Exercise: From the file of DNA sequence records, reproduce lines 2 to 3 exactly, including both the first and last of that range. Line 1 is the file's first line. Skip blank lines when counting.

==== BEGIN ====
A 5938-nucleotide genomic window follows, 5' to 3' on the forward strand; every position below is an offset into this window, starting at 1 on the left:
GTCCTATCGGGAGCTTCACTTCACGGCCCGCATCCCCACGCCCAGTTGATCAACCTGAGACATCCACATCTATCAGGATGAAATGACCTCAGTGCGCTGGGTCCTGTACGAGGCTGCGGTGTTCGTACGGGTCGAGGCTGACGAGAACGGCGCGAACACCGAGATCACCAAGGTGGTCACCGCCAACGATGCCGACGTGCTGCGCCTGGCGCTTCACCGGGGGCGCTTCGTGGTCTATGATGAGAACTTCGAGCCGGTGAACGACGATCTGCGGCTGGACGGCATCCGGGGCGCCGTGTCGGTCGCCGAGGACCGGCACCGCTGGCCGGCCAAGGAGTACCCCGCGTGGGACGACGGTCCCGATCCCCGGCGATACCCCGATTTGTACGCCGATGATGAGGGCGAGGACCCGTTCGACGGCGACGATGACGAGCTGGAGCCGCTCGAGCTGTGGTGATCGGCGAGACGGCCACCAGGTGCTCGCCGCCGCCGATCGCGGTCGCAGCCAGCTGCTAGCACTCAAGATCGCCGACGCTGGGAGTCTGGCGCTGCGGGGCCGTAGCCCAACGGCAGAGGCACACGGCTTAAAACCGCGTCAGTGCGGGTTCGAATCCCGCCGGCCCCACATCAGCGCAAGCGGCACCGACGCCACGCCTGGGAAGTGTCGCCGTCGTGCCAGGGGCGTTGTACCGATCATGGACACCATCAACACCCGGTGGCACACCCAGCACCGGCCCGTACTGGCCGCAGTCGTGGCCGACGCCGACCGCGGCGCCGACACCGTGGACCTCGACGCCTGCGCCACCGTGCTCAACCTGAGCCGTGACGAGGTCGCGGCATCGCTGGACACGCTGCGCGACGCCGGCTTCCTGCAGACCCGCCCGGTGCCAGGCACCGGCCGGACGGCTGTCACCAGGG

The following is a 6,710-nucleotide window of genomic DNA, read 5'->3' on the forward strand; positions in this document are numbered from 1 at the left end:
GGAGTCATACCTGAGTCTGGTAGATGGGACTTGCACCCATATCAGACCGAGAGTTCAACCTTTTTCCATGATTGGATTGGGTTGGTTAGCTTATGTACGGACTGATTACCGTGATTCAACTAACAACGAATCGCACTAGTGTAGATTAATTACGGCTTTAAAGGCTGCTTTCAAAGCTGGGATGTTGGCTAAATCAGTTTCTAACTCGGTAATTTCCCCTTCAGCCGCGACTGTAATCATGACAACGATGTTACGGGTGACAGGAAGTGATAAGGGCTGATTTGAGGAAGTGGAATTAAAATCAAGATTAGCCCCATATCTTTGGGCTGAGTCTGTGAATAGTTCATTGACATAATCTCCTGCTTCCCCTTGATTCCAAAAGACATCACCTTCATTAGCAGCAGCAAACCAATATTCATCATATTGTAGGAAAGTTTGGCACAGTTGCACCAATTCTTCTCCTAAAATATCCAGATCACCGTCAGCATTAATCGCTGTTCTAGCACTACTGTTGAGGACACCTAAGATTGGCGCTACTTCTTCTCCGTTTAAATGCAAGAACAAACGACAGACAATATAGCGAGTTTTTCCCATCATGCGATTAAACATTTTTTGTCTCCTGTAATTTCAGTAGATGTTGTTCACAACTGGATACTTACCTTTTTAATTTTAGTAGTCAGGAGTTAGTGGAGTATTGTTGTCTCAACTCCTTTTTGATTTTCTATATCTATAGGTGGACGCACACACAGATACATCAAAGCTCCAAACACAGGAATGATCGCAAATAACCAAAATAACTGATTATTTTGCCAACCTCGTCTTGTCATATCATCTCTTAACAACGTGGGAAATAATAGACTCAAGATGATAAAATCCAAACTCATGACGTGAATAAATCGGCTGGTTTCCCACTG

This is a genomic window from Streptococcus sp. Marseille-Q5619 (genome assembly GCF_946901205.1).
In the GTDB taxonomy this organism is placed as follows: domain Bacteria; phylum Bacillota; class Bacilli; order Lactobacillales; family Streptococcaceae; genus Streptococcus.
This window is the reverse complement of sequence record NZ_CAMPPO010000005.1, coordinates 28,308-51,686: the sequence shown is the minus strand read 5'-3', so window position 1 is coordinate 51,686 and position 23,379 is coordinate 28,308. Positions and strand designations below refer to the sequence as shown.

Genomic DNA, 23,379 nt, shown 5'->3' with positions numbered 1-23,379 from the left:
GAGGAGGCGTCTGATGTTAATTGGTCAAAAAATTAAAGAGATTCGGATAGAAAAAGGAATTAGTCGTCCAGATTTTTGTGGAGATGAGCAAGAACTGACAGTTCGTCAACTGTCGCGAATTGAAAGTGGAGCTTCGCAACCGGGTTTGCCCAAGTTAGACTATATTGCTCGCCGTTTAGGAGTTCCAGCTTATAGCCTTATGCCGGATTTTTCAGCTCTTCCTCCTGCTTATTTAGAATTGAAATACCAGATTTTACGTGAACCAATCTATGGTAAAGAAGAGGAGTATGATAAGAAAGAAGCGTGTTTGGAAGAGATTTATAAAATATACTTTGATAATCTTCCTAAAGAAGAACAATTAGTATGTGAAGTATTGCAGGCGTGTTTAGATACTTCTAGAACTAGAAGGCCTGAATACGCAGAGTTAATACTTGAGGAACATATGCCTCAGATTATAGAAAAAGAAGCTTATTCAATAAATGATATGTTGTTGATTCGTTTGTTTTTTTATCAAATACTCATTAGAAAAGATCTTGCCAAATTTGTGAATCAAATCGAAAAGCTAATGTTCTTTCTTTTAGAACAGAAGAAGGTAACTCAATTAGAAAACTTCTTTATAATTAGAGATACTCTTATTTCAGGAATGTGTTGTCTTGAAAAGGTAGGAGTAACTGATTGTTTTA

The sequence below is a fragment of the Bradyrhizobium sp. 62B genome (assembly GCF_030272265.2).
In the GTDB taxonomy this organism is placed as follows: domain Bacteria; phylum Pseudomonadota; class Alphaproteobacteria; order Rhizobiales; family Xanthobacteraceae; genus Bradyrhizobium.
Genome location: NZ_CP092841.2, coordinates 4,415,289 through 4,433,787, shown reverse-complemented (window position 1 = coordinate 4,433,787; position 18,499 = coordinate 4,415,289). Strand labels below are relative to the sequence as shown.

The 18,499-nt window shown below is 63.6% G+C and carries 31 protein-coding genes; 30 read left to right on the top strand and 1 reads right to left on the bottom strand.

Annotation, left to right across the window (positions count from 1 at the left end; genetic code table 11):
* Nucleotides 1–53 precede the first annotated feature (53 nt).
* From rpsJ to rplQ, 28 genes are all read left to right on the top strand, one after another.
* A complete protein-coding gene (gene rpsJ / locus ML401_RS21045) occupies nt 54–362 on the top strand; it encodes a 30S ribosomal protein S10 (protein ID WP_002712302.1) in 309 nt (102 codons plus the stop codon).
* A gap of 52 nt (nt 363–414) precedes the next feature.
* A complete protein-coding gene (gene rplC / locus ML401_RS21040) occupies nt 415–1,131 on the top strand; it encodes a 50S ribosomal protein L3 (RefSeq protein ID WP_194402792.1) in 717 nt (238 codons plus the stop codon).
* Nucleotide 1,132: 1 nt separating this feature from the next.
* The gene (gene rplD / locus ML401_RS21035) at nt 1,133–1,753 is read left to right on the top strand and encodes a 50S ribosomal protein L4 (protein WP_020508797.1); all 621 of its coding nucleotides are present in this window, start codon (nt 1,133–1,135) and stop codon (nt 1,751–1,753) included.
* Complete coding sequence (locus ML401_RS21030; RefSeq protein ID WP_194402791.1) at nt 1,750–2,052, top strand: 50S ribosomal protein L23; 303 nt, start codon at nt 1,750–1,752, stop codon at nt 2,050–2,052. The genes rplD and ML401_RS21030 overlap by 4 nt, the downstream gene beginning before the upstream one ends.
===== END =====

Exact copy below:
GTCCTATCGGGAGCTTCACTTCACGGCCCGCATCCCCACGCCCAGTTGATCAACCTGAGACATCCACATCTATCAGGATGAAATGACCTCAGTGCGCTGGGTCCTGTACGAGGCTGCGGTGTTCGTACGGGTCGAGGCTGACGAGAACGGCGCGAACACCGAGATCACCAAGGTGGTCACCGCCAACGATGCCGACGTGCTGCGCCTGGCGCTTCACCGGGGGCGCTTCGTGGTCTATGATGAGAACTTCGAGCCGGTGAACGACGATCTGCGGCTGGACGGCATCCGGGGCGCCGTGTCGGTCGCCGAGGACCGGCACCGCTGGCCGGCCAAGGAGTACCCCGCGTGGGACGACGGTCCCGATCCCCGGCGATACCCCGATTTGTACGCCGATGATGAGGGCGAGGACCCGTTCGACGGCGACGATGACGAGCTGGAGCCGCTCGAGCTGTGGTGATCGGCGAGACGGCCACCAGGTGCTCGCCGCCGCCGATCGCGGTCGCAGCCAGCTGCTAGCACTCAAGATCGCCGACGCTGGGAGTCTGGCGCTGCGGGGCCGTAGCCCAACGGCAGAGGCACACGGCTTAAAACCGCGTCAGTGCGGGTTCGAATCCCGCCGGCCCCACATCAGCGCAAGCGGCACCGACGCCACGCCTGGGAAGTGTCGCCGTCGTGCCAGGGGCGTTGTACCGATCATGGACACCATCAACACCCGGTGGCACACCCAGCACCGGCCCGTACTGGCCGCAGTCGTGGCCGACGCCGACCGCGGCGCCGACACCGTGGACCTCGACGCCTGCGCCACCGTGCTCAACCTGAGCCGTGACGAGGTCGCGGCATCGCTGGACACGCTGCGCGACGCCGGCTTCCTGCAGACCCGCCCGGTGCCAGGCACCGGCCGGACGGCTGTCACCAGGG

The following is a 6,710-nucleotide window of genomic DNA, read 5'->3' on the forward strand; positions in this document are numbered from 1 at the left end: